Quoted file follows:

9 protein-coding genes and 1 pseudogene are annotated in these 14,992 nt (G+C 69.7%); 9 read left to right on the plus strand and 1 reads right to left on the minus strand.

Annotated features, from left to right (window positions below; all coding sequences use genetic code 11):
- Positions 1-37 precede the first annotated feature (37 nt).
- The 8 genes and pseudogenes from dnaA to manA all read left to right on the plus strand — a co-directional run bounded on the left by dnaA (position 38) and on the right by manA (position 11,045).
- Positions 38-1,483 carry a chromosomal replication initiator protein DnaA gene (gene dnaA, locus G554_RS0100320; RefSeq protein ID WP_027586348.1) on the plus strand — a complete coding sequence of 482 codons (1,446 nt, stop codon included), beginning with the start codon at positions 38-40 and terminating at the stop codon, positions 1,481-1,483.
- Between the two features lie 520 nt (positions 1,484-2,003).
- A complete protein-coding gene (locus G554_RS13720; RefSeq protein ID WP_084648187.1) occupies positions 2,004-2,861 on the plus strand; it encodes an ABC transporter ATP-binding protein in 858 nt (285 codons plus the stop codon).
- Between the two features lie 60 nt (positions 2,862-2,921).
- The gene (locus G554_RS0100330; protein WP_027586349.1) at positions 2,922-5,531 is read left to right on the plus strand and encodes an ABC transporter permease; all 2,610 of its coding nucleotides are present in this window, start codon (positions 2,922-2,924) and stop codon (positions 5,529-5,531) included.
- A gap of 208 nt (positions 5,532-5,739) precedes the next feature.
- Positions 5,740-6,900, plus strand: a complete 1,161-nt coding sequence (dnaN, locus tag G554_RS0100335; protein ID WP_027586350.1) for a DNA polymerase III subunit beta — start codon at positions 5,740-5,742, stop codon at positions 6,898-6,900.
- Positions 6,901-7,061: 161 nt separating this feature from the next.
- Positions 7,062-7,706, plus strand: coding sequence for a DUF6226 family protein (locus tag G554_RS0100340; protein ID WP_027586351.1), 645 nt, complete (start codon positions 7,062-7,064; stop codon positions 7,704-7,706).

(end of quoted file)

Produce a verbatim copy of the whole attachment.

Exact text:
9 protein-coding genes and 1 pseudogene are annotated in these 14,992 nt (G+C 69.7%); 9 read left to right on the plus strand and 1 reads right to left on the minus strand.

Annotated features, from left to right (window positions below; all coding sequences use genetic code 11):
- Positions 1-37 precede the first annotated feature (37 nt).
- The 8 genes and pseudogenes from dnaA to manA all read left to right on the plus strand — a co-directional run bounded on the left by dnaA (position 38) and on the right by manA (position 11,045).
- Positions 38-1,483 carry a chromosomal replication initiator protein DnaA gene (gene dnaA, locus G554_RS0100320; RefSeq protein ID WP_027586348.1) on the plus strand — a complete coding sequence of 482 codons (1,446 nt, stop codon included), beginning with the start codon at positions 38-40 and terminating at the stop codon, positions 1,481-1,483.
- Between the two features lie 520 nt (positions 1,484-2,003).
- A complete protein-coding gene (locus G554_RS13720; RefSeq protein ID WP_084648187.1) occupies positions 2,004-2,861 on the plus strand; it encodes an ABC transporter ATP-binding protein in 858 nt (285 codons plus the stop codon).
- Between the two features lie 60 nt (positions 2,862-2,921).
- The gene (locus G554_RS0100330; protein WP_027586349.1) at positions 2,922-5,531 is read left to right on the plus strand and encodes an ABC transporter permease; all 2,610 of its coding nucleotides are present in this window, start codon (positions 2,922-2,924) and stop codon (positions 5,529-5,531) included.
- A gap of 208 nt (positions 5,532-5,739) precedes the next feature.
- Positions 5,740-6,900, plus strand: a complete 1,161-nt coding sequence (dnaN, locus tag G554_RS0100335; protein ID WP_027586350.1) for a DNA polymerase III subunit beta — start codon at positions 5,740-5,742, stop codon at positions 6,898-6,900.
- Positions 6,901-7,061: 161 nt separating this feature from the next.
- Positions 7,062-7,706, plus strand: coding sequence for a DUF6226 family protein (locus tag G554_RS0100340; protein ID WP_027586351.1), 645 nt, complete (start codon positions 7,062-7,064; stop codon positions 7,704-7,706).